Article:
On a Sunday morning in early December 2021, the pregnancy test read positive. I went into our bedroom, and my husband, Michael and our dog, Timmy, started jumping in the bed out of excitement when I shared the news. I was blessed to have an easy pregnancy—she treated me so well.

Michael and I spent the months leading up to August guessing what the gender would be, researching baby items, rearranging furniture, picturing how our lives would change, and imagining life with a baby. On July 31st, 2022, we got the call that we needed to head to the hospital, and I needed to be induced. Two weeks ahead of our due date, Genevieve knew we needed more time with her.

With music playing and labouring through the night, our baby arrived at 7:43 am on August 1st, 2022, to which Michael announced, “It’s a girl!” We named her Genevieve, a name we had agreed upon since before we were married, meaning “of the race of women” and “guardian goddess.”

Genevieve was the sweetest newborn baby, with a full head of hair and long eyelashes. Her eyes at birth and onward were always wide open, always so intrigued by the world around her. She quickly grew and changed, and her big expressive eyes would make for the best faces. She loved to be held by mommy, in a position where she could look at her daddy, who was undoubtedly herfavourite person in the world. Part of him may have hoped for a boy during pregnancy, but Genevieve had her daddy wrapped around his finger in no time. We were blessed to celebrate Thanksgiving, Halloween, Christmas, and Valentine’s Day with Genevieve. The turkey was bigger than her, Genevieve had and we were especially grateful.

Mommy made her Halloween costume an arts and crafts project—spaghetti and meatballs will never be the same. This Christmas was magical, decorating the tree with new ornaments for her, reading her the Christmas story, photos with Santa, all her Christmas outfits, and sharing the joy with our families and friends.

On January 1st, Genevieve saw a New Year, and a few days later, she went on her first plane ride to Florida! There, we began to experience bottle refusal and some other signs that were concerning, such as vomiting and her overall muscle tone becoming weaker.

We’d return from our trip and make appointments to see a physiotherapist, occupational therapist, and optometrist and went in for a weight check, all anxiously awaiting our six-month visit with our pediatrician.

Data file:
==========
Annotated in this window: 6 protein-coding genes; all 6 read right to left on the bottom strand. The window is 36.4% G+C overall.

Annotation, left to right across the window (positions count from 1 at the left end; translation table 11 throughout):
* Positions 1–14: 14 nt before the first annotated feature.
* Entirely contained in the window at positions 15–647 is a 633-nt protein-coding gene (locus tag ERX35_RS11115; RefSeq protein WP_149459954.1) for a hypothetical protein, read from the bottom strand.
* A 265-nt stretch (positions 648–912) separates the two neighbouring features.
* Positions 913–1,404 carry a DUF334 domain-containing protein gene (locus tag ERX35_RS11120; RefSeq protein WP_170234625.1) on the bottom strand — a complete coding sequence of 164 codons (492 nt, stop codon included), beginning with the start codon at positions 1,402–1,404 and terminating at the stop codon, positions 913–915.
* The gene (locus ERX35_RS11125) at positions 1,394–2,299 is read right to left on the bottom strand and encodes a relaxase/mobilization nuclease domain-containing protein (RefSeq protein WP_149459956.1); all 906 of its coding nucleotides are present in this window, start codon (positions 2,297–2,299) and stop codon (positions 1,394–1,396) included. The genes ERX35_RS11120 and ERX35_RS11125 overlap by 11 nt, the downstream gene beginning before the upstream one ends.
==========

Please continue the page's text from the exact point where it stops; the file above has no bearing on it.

Genevieve was baptized and celebrated by her immediate family on Sunday, February 5th, two days before the most difficult month of our lives began. The signs that our pediatrician saw led her to believe that something was wrong.

We made our way directly to SickKids, receiving the best care by the nurses and doctors, and became quite popular on the seventh floor as the “cutest baby with the long eyelashes.”

In this  month, she demonstrated bravery and strength through numerous tests all with a smile on her face, charming each person she encountered.

After a barrage of tests—being moved from neurology to metabolics—the doctors told us that they unfortunately suspected Genevieve had Leigh syndrome. We were given so much information and medical vocabulary that overwhelmed us. The only things that stood out to us from that initial conversation were that there was no cure, and that it could be fatal.

That day, our families rushed to our sides as we processed what this would all mean. Genevieve received an NG feeding tube that day as well, which in turn allowed her energy to perk up, and we focused on being as present as possible with our baby girl who was still smiling at her mommy and daddy, unknowing of the anxiety and fear we were experiencing for her.

We were discharged for Family Day weekend, as if she knew we needed one last weekend as a family at home, only to return the Tuesday after. Genevieve caught a virus that would lead to a “Code Blue – Respiratory Arrest.” Once more, our families rushed to our sides as we’d experience the terrifying world of the ICU. By God’s grace, she was awake and able to be extubated 48 hours later.

We cautiously enjoyed another week with our baby girl back up on the seventh floor, anxiously watching her vitals on the monitor. She smiled with us for a few days longer, but inevitably had a repeat Code Blue event leading us back to the ICU, and unfortunately, this time with not much promise that she’d wake again.

On March 8th, 2023 at 11:44 am, we held our daughter in our arms as she took her last breath. It was a bright and sunny day, which was also International Women’s Day. Each of her pediatricians, specialists, ICU doctor, and nurses were women. Our brave girl lives up to her name “of the race of women” and is now our “guardian goddess.”

Her seven months on earth with us were too short, but as you can see it was filled with memories, love, and laughter. Do not feel sad for us, because although this grief is immensely heavy and always will be, it is all because of the immense love we have and always will have for our baby girl, Genevieve.

We are now focusing our deep love for Genevieve into carrying on her journey and honouring her memory, so that her legacy can live forever.

We’re looking forward to participating in the Walk N’ Roll 4 Mito, and we’re overwhelmed with gratitude that we’ve been able to fundraise over $22,000. It is our hope that we can increase awareness of mitochondrial disease and connect with families who have experienced a similar loss.